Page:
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Pro-Trump pastor pushes back on vicious 'truther' claims

Pastor, former law enforcement officer and talk show host Carl Gallups is firing back at an international smear campaign by liberal media outlets around the world claiming he denied the Sandy Hook school shooting took place.

“I am not a Sandy Hook ‘truther,'” Gallups told WND.

And he said people should consider the source and possible motive. After all, he’s endorsed GOP presidential primary front-runner Donald Trump, and a condemn-by-association strategy could be in play.

Gallups was quoted in a recent Associated Press story describing how Trump is winning evangelical voters.

Then following that story, a number of publications including Salon, the New York Daily News and Media Matters attacked him.

Even the Daily Mail from the United Kingdom piled on.

Their claim? That he denied Sandy Hook took place. But he didn’t.

Gallups said he is “very disturbed” about the “false” and “erroneous” headlines circulating about him.

He suggested the motive is nothing more or less than an attack on Trump, through him.

“Trump is getting ready to do the Florida primary and they’re looking for anything to discredit Trump,” Gallups said. “So they find an evangelical pastor which the mainstream media hates anyway, and they went looking. They couldn’t find anything where I literally said something stupid, so they made an association with this and put those words in my mouth and just claimed I was a ‘hoaxer.’ And all of this was done to discredit Trump.

“They’re afraid I might have had some influence on the evangelical community. They don’t want Trump to win Florida and so they are reaching at straws,” he said.

Gallups, the author of several books including the recent “Be Thou Prepared,” does not work for Trump, nor is he a surrogate. In truth, he observed, he is only very tenuously connected to Trump.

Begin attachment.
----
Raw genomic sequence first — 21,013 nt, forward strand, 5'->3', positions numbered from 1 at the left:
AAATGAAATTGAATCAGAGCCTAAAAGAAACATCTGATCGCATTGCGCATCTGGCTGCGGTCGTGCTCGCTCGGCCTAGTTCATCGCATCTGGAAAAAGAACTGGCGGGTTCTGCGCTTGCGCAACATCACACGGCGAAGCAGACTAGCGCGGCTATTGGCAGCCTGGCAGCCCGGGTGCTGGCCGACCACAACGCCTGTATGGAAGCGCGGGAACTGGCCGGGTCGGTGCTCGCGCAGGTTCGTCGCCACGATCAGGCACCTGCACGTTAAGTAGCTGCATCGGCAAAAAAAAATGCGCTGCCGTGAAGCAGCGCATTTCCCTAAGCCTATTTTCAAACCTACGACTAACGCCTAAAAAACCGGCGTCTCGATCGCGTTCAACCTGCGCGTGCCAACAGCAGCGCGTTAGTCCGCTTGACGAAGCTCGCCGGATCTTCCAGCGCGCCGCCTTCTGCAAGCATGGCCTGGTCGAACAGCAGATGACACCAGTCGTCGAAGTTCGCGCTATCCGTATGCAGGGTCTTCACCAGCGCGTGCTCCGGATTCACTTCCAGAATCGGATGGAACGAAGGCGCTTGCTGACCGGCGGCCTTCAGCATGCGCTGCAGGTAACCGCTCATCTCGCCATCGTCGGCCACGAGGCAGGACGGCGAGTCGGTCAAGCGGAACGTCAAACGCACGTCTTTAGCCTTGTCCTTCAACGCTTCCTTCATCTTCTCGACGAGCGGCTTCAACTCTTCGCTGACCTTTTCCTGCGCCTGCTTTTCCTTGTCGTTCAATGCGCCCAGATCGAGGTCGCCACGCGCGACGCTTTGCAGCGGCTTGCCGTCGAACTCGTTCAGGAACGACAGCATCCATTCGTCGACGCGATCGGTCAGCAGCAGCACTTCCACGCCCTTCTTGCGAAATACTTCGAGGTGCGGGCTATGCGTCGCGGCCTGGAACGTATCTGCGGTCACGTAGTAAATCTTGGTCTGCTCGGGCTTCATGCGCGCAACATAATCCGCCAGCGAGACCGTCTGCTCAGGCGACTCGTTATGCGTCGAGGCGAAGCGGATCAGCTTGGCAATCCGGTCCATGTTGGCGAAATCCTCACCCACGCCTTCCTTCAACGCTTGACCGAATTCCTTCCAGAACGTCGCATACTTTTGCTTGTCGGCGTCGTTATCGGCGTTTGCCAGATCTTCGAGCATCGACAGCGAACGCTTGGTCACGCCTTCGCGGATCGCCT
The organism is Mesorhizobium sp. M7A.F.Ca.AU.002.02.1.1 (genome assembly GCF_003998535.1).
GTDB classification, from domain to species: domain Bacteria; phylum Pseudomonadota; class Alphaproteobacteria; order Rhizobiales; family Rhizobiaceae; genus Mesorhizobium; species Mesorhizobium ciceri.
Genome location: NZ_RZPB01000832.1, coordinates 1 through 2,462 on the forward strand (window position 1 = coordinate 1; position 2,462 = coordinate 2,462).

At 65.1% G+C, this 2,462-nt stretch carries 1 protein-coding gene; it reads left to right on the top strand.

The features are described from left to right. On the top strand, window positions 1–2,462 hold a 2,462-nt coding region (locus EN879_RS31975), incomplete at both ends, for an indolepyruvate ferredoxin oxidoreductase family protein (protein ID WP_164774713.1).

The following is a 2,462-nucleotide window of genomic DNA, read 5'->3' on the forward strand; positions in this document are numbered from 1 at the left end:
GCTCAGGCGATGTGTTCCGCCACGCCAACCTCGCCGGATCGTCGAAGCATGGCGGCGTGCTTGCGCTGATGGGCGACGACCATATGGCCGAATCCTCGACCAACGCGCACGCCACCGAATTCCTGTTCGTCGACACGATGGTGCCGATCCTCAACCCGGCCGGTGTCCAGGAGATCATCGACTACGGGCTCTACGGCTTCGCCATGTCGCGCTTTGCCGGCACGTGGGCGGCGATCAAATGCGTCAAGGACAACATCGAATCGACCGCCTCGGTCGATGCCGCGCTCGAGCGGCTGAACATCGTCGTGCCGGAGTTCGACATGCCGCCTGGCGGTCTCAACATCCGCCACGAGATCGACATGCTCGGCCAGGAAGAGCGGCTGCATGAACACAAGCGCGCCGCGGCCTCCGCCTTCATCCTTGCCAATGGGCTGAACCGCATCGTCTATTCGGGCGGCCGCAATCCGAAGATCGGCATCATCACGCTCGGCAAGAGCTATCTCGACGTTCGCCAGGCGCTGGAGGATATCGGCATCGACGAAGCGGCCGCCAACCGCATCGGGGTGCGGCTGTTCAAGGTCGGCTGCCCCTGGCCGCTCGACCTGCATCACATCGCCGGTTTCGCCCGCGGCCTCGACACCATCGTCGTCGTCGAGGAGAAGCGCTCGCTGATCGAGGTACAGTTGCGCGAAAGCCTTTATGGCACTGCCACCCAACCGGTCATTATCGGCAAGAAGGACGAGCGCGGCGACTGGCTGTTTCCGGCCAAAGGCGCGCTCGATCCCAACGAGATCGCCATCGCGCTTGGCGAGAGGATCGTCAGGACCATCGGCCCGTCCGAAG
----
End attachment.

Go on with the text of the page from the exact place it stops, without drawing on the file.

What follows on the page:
However, he is pastor of Hickory Hammock Baptist Church in Florida, a state now hosting a fiercely contested primary battle.

It was back in January, Gallups gave the invocation preceding a Donald Trump rally in Pensacola, Florida. At the time, he said he had not formally endorsed Trump. He has since done so.

Gallups explained with the exception of a reporter from the Washington Post, none of the reporters involved in writing allegations about him bothered to interview him.

Instead, Gallups observes, they simply picked up his talk radio interviews and used that to characterize his beliefs.

Gallups explained the media was focusing on an interview he did with a man who claimed a picture of the father of one of the victims looked remarkably similar to a picture of one of the FBI agents at the scene. It was in that context, Gallups said, he referred to Sandy Hook as a “hoax,” giving the perspective of his guest.

“I can state, right now, that not only have I never said categorically that the Sandy Hook tragedy is a complete fabrication or hoax, right now, I’m denying that it was a hoax,” Gallups said.

“That doesn’t prevent me from asking questions. That doesn’t prevent me from saying, ‘Here’s a part of that whole scenario that is odd.’ When I’m behind that microphone interviewing people, I’m a radio host and an investigative reporter and so I make no apologies for asking those questions.”

Don’t miss Pastor Gallups’ explosive warning to Christians around the world. “Be Thou Prepared” available now from the WND Superstore.

As a former law enforcement officer, Gallups said he is used to examining all aspects of a case. He said several aspects of the case in Sandy Hook were unusual in his own professional experience. However, he does not deny the attacks took place, nor does he say it was simply made up.